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 (ĭn′stĭ-to͞o′shə-nə-lĭz′əm, -tyo͞o′-)
1. Adherence to or belief in established forms, especially belief in organized religion.
2. Use of public institutions for the care of people who are physically or mentally disabled, criminally delinquent, or incapable of independent living.

in′sti·tu′tion·al·ist n.


the system of or belief in institutions
ˌinstiˈtutionalist n


(ˌɪn stɪˈtu ʃə nlˌɪz əm, -ˈtyu-)

1. the system or advocacy of institutions devoted to public, charitable, or other purposes.
2. attachment to established institutions, as of religion.
3. the policy or practice of using public institutions to house people considered incapable of caring for themselves.
in`sti•tu′tion•al•ist, n.


1. the system of institutions or organized societies devoted to public, political, or charitable, or similar purposes.
2. a strong attachment to established institutions, as political systems or religions. — institutionalist, n.
See also: Politics
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References in periodicals archive ?
Whether called the "new economics of organizations," "new institutionalist economics," or simply "rational choice new institutionalism," the overarching goal is the same: to deduce general theories of presidential power from core assumptions about individual behavior within specified institutional contexts (Lewis 2003, 16-18; Mayer 2001, 22-31; Moe 1984; Moe 1987, 237; Moe 1993, 352-56; Moe and Wilson 1994, 1-28; Weko 1995, 155).
grand strategy in a unipolar world, a strictly liberal institutionalist agenda has not been persuasive even to Democratic leaders like Bill Clinton and John Kerry.
The transaction cost literature draws on American institutionalist economists, the capabilities view of the firm takes inspiration from evolutionary economics, and the organization form of the firm as a means of acquiring and utilizing technological and commercial knowledge and skills is a neo-Schumpeterian spirit.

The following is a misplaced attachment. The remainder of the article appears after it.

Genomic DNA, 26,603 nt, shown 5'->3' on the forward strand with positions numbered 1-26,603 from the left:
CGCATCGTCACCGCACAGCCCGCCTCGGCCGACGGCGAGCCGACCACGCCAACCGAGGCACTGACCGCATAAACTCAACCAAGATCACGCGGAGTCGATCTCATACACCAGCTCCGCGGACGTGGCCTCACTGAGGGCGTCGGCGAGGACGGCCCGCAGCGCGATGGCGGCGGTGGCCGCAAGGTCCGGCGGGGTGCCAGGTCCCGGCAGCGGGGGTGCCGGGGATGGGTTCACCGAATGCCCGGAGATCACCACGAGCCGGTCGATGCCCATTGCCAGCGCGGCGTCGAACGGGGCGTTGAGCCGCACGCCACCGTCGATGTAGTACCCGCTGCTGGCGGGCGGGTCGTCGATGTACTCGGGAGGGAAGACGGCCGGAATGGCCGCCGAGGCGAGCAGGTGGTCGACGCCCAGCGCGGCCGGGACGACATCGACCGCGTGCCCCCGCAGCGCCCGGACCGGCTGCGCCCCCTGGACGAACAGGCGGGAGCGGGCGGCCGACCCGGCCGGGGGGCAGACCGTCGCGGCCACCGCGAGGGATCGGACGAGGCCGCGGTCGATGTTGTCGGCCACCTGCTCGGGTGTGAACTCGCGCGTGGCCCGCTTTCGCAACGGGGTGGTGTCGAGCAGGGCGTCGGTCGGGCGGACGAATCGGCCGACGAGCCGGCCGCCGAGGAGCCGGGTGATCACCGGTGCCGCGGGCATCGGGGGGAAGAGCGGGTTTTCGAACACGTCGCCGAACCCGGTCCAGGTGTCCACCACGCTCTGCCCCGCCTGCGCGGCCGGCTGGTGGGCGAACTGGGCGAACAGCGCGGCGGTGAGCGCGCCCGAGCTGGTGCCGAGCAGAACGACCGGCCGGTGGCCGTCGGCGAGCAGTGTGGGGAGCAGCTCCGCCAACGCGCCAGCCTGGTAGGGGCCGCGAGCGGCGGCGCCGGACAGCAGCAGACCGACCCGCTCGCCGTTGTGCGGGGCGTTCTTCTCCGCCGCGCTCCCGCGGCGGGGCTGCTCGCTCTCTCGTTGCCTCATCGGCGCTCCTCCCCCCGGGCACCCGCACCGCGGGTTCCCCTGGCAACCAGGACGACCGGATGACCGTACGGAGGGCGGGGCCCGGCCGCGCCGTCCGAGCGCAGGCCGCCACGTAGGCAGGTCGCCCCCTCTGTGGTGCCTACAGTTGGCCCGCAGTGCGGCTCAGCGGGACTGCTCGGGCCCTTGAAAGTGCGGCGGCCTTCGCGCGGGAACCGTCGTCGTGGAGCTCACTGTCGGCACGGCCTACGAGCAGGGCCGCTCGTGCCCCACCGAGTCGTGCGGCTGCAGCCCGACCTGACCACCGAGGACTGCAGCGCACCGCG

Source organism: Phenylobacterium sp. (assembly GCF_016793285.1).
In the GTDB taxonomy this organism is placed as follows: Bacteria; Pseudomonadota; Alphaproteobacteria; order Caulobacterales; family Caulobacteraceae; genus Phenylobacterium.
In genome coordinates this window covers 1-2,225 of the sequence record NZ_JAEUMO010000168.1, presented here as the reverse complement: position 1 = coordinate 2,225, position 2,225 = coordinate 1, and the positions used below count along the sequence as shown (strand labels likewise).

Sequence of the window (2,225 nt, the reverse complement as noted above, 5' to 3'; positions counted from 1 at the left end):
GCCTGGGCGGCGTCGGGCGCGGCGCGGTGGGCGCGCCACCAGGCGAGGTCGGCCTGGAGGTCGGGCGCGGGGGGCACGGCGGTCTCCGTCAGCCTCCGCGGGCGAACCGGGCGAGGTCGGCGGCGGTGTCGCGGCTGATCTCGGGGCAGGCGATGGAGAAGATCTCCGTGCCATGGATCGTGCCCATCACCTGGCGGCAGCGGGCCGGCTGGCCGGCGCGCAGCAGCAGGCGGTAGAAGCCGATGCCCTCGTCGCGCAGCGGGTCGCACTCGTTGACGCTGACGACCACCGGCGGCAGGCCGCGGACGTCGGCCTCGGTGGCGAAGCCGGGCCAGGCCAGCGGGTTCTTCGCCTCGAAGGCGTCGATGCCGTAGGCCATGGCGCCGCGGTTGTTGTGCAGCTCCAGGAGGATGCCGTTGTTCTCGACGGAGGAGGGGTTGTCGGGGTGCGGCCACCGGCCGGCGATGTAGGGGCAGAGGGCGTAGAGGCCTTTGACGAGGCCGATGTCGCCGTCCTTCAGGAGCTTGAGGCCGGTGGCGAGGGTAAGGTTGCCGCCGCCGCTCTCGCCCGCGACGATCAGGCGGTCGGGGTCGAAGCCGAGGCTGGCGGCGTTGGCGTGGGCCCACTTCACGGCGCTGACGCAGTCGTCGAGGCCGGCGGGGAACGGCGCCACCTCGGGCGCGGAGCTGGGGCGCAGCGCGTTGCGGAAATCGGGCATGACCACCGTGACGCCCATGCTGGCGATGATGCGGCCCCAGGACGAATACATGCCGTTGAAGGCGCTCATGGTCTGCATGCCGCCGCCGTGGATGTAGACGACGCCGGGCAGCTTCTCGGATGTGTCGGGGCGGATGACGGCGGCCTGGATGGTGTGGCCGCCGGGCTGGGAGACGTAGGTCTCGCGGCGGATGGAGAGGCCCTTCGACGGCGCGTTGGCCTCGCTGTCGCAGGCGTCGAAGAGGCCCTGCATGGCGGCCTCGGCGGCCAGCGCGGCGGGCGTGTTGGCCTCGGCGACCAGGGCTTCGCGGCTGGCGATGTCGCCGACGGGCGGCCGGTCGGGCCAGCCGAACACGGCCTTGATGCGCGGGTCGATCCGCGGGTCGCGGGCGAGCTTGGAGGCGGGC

Morel and her collaborators summarize their research methodology as a "comparative study [using] an analytical grid derived from economics, the institutionalist theory of J.
While he accepts many of the premises of the institutionalist approach to explaining ethnic conflict regulation, especially the role of electoral and federal systems, he argues that these only have explanatory value at the national level; they cannot explain the differences in the number and intensity of riots among cities in the same country.
In essence, a theoretical web is weaved of nationalist and internationalist institutionalist thinking that leads to additional expectations on a country level about diversification and decentralization.
The initial socioeconomic condition (22) of the poor who participate in institutionalist programmes is defined by a situation of low income and low social status.
Surveying more than a half-century of bureaucratic policies, Amy Zegart posits a new, institutionalist, "national security agency model," to explain a pattern of administrative creation and survival.
Supreme Court Decision Making: New Institutionalist Approaches.
Danny Unger's scholarship on Thailand and Southeast Asia, in contrast to his work on Japan, falls squarely into the field of non-Marxian, institutionalist 'political economy'.
This article evaluates China's future role in the Asia-Pacific with reference to the larger debate between the proponents of the neo-realist and neo-liberal institutionalist schools of international relations theory.
The "old" and "new" institutionalist theories and neoclassical thinking are given much of this attention.